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SELECTBIO Conferences Circulating Biomarkers World Congress 2020

Michael Heller's Biography



Michael Heller, Distinguished Scientist - Knight Cancer Institute at Oregon Health & Science University (OHSU), Center for Cancer Early Detection and Research (CEDAR); Professor, University of California-San Diego

Michael J. Heller received his PhD in Biochemistry from Colorado State University in 1973. He was an NIH Postdoctoral Fellow at Northwestern University from 1973 to 1976. From 1976 to 1984 he was supervisor of the DNA Technology Group at Amoco Corporation (Standard Oil Indiana) During that time he carried out early bioengineering and recombinant DNA work on plants, algae and photosynthetic bacteria for energy and chemical production, and developed some of the first fluorescent resonant energy transfer (FRET) and chemiluminescent oligonucleotide probes for DNA hybridization analysis. He also oversaw Amoco’s sponsored energy and chemical research work at Cetus Corporation, which included the cloning of thermophilic enzymes. Dr. Heller was the Director of Molecular Biology at Molecular Biosystems, Inc., from 1984 to 1987. He was a co-founder of Integrated DNA Technologies, and served as President and Chief Operating Officer from 1987 to 1989. He was a co-found of Nanogen, and served as the Chief Technical Officer from 1993 to 2001. Nanogen carried out the successful development and commercialization of electronic DNA microarray technology for clinical diagnostic genotyping applications. Dr. Heller is a Professor (Recall/Emeritus) in the Departments of Nanoengineering and Bioengineering at the University California San Diego. He is also now a Distinguished Scientist at the Oregon Health & Science University (OHSU), Center for Cancer Early Detection and Research (CEDAR), in Portland, Oregon. He has also co-founded a company called Biological Dynamics which is developing new sample to answer cancer diagnostics technology, based on the novel dielectrophoretic (DEP) technology developed at his UCSD lab. Dr. Heller has extensive industrial experience in biotechnology, biomedical and molecular diagnostic devices and nanotechnology, with particular expertise in the areas of DNA probe diagnostics, electrokinetic lab-on-a-chip devices, DNA synthesis, FRET/fluorescent-based detection technologies and electric field assisted self-assembly of DNA nanostructures. Dr. Heller has over 100 publications and 56 issued US patents.

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Abundance of Tumor Related Mutations in High Molecular Weight cf-DNA Isolated from PDAC Cancer Patient Plasma Samples

Tuesday, 18 February 2020 at 09:00

Add to Calendar ▼2020-02-18 09:00:002020-02-18 10:00:00Europe/LondonAbundance of Tumor Related Mutations in High Molecular Weight cf-DNA Isolated from PDAC Cancer Patient Plasma SamplesCirculating Biomarkers World Congress 2020 in Coronado Island, CaliforniaCoronado Island, CaliforniaSELECTBIOenquiries@selectbiosciences.com

The availability of enough tumor related cell free (cf) DNA in patient blood samples could be a limitation for viable early cancer detection. Presently, next generation sequencing techniques focus on the detection of mutations in the smaller (<200bp) cancer related apoptotic cf-DNA fragments. We now have considerable evidence that cancer related mutations are also present in the higher molecular weight (>200bp) cf-DNA, which is often found at elevated levels in cancer patient blood samples. Use of a new electrokinetic chip device allows isolation and multi-omics analysis of the exosome protein biomarkers, as well as the high molecular weight (hmw) cf-DNA present in the “same” 50 µL blood, plasma or serum sample. The exosome protein biomarkers are first detected directly by on-chip immunofluorescent analysis. Subsequently, the hmw cf-DNA is eluted from the chip, whereupon digital PCR (dd-PCR), PCR and sequencing analysis is conducted to identify cancer-related point mutations. In a blinded pancreatic ductal adenocarcinoma cancer (PDAC) patient study, we were able to show correlation of elevated levels of glypican-1 and cf-DNA in PDAC positive samples, with the presence of KRAS mutations in hmw cf-DNA as determined by digital PCR and Sanger sequencing. These results provide support that a relatively large percentage of the hmw cf-DNA in the patient blood/plasma is coming from the tumors. Since low copy number of tumor related cf-DNA may be a limitation for early detection, the fact that the mutations exist in the hmw cf-DNA could be very important. This would of course have considerable implications for NGS, which preferentially tends to focus on mutation detection in the smaller cancer related apoptotic cf-DNA fragments. We now envision a future strategy for Multi-Omic analysis with on-chip exosome biomarker detection and PCR amplification, with option to do dd-PCR, Sanger sequencing and/or more encompassing NGS mutation and epigenetic analysis. The goal is to provide seamless sample-to-answer point-of-care liquid biopsy diagnostics, therapy monitoring and ultimately early cancer detection from a small sample of patient blood.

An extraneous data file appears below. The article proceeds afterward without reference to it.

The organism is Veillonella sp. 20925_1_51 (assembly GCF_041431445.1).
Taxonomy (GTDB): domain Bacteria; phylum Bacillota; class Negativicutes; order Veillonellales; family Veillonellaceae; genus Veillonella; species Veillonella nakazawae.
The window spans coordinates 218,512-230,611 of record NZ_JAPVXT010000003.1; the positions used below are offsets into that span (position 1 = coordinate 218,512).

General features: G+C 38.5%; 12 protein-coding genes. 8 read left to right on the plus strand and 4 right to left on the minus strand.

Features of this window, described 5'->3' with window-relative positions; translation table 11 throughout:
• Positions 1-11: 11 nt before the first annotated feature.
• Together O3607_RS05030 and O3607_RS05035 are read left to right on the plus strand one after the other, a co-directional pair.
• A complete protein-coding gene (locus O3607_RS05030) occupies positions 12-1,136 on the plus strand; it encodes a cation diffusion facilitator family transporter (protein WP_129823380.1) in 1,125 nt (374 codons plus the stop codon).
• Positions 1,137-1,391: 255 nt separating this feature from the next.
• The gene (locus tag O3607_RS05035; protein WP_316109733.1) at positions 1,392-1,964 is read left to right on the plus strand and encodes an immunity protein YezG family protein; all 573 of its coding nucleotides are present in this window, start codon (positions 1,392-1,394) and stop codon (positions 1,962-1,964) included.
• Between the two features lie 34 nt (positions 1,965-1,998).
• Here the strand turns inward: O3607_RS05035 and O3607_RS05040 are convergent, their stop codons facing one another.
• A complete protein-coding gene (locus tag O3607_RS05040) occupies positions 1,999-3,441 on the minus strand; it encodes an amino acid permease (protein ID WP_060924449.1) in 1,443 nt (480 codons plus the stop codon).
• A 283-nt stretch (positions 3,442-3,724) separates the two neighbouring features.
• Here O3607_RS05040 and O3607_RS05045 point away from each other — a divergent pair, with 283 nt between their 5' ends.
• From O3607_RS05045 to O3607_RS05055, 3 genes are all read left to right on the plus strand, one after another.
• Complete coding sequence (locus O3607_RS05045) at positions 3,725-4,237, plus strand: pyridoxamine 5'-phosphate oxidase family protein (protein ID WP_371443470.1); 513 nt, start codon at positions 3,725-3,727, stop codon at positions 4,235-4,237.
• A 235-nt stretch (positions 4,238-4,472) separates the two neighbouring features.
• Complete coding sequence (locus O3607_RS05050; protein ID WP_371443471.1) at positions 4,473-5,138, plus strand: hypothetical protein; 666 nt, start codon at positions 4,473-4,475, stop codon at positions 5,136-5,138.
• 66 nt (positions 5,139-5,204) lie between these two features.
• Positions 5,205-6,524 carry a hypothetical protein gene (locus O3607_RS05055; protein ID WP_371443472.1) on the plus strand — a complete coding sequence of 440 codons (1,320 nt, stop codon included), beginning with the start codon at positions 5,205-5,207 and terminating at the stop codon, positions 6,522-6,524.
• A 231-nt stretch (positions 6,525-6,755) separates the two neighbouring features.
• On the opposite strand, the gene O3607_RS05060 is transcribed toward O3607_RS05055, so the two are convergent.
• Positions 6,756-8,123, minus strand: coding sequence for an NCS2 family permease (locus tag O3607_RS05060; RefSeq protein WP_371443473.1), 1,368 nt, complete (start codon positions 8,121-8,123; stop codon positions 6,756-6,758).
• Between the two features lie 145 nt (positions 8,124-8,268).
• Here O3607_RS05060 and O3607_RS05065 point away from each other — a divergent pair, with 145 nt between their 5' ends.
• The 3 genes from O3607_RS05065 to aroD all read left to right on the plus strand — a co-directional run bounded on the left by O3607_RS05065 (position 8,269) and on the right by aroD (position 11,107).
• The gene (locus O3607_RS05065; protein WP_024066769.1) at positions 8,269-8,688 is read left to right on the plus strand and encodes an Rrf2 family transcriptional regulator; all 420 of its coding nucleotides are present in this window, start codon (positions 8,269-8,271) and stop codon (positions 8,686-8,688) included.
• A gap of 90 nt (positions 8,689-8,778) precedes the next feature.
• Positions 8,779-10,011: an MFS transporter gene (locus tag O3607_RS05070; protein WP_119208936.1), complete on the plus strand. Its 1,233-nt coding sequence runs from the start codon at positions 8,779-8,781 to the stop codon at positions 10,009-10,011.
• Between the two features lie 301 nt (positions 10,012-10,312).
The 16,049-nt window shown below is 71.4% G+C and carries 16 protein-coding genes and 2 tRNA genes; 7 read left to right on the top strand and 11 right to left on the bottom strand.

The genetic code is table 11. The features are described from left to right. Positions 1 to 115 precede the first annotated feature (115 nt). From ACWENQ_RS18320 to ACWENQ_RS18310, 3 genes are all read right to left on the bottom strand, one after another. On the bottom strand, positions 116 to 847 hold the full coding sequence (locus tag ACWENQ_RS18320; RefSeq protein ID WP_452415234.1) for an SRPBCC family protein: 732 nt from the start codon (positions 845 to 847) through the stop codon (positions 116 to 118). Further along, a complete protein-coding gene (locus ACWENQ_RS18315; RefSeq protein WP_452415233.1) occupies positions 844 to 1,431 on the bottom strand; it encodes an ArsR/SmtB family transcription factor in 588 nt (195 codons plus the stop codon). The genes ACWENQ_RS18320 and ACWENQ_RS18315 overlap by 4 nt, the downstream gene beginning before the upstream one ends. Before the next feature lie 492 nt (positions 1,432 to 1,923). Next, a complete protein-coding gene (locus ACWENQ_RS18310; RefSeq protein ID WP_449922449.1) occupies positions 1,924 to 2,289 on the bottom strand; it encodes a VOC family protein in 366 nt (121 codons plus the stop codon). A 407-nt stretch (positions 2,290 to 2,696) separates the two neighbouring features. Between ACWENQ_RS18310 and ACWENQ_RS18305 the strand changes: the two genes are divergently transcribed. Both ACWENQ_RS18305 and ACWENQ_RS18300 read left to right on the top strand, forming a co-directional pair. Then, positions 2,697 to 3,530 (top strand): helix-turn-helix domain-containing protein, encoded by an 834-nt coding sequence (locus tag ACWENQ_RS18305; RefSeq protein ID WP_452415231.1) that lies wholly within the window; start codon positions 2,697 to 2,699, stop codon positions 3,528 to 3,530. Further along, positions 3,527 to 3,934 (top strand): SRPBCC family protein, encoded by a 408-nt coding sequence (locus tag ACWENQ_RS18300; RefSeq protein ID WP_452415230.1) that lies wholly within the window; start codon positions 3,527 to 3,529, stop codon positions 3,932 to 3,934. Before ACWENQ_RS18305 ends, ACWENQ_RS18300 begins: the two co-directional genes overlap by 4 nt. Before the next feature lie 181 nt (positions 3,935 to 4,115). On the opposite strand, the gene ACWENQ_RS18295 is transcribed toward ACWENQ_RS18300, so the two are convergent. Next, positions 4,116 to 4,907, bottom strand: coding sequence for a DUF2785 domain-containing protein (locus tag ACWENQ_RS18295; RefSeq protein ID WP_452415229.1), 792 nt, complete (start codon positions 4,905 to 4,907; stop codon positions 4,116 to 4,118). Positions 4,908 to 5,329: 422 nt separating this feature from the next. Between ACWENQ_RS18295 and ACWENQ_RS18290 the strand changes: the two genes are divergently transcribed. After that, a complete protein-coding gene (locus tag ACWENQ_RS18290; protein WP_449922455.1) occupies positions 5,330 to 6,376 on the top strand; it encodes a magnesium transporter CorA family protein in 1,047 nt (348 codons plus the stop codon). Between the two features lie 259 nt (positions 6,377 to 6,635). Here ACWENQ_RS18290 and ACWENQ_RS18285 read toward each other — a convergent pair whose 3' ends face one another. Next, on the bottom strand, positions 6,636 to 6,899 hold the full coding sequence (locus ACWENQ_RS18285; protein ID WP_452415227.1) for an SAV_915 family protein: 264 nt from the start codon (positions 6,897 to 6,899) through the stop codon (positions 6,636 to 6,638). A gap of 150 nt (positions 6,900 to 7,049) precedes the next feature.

Add to Calendar ▼2020-02-17 00:00:002020-02-18 00:00:00Europe/LondonCirculating Biomarkers World Congress 2020Circulating Biomarkers World Congress 2020 in Coronado Island, CaliforniaCoronado Island, CaliforniaSELECTBIOenquiries@selectbiosciences.com